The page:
UA Trains on Integration of Native Cultures, K-14 Science Instruction

La Monica Everett-Haynes

For the last six weeks, science teachers have been immersed in a program designed to help them to more readily introduce optics, physics, electronics, materials science and engineering topics in their K-14 classrooms in a way that incorporates Native languages and cultures.

The teachers, all of whom work with large populations of American Indian students, have received hands-on, research and curriculum design training as part of the UA's Research in Optics for K-14 Educators and Teachers, or ROKET, program. 

The group will present their science lessons July 20 at 3 p.m. on the third floor lobby of the UA's Meinel Optical Sciences Building. A reception will then be held at 4 p.m. The teachers are: 

  • Wendy Atcitty of the Muckleshoot Tribal School will discuss her project on sustainable hydrogen energy.
  • Marland Toyekoyah of Vechij Himdag Alternative School will talk about proteins and protein recrystallization.
  • Lisa Price of the Flagstaff Unified School District will discus optical imaging.
  • Analani Brown of Dilcon Community School will focus on solar energy.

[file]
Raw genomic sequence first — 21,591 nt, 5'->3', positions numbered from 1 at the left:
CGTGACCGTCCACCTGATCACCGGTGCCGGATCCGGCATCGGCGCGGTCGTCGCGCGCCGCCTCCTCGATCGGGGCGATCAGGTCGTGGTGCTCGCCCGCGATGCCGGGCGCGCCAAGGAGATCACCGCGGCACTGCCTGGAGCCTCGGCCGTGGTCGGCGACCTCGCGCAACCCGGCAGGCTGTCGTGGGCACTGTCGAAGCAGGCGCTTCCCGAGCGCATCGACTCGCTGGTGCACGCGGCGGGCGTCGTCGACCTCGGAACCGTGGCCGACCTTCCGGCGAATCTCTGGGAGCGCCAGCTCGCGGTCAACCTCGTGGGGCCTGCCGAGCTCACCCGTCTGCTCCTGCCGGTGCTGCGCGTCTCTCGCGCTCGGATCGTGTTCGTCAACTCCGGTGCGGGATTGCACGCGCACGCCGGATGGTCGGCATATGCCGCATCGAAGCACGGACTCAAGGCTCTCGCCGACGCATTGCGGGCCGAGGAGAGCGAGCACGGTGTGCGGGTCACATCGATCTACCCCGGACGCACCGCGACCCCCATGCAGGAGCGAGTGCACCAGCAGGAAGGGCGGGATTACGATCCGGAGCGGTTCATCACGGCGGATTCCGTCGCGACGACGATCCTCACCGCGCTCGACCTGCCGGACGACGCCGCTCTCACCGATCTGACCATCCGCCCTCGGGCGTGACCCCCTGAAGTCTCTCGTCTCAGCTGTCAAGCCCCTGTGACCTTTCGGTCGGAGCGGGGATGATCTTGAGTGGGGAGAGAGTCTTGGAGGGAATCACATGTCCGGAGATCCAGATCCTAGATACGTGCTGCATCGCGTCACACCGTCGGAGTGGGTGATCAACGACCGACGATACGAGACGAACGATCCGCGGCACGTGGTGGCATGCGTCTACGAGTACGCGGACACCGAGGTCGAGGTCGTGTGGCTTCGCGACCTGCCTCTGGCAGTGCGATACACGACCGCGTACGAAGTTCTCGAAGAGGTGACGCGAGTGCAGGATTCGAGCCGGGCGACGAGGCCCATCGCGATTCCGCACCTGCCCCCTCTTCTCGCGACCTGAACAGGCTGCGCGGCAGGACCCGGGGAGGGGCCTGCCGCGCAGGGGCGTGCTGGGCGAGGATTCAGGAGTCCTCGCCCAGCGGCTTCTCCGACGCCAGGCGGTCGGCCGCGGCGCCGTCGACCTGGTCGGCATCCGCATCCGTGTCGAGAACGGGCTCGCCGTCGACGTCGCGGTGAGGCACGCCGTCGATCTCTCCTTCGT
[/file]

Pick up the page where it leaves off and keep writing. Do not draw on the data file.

• Matthew Campbell of the Nixyaawii Community School will discuss butterfly wing optics.
  • Tami Church of Lapwai High School will discuss the use of spectroscopy.

Everyone is welcome to attend.

ROKET is a collaborative program of American Indian Language Development Institute (AILDI) and the Center for Integrated Access Networks at the College of Optical Sciences at the UA, ROKET targets science educators who work primarily with American Indian student populations. A National Science Foundation grant supports the ROKET/AILDI partnership. To learn more, visit AILDI's site.

Photo courtesy of the CIAN Research Experience for Teachers program.


Resources for the media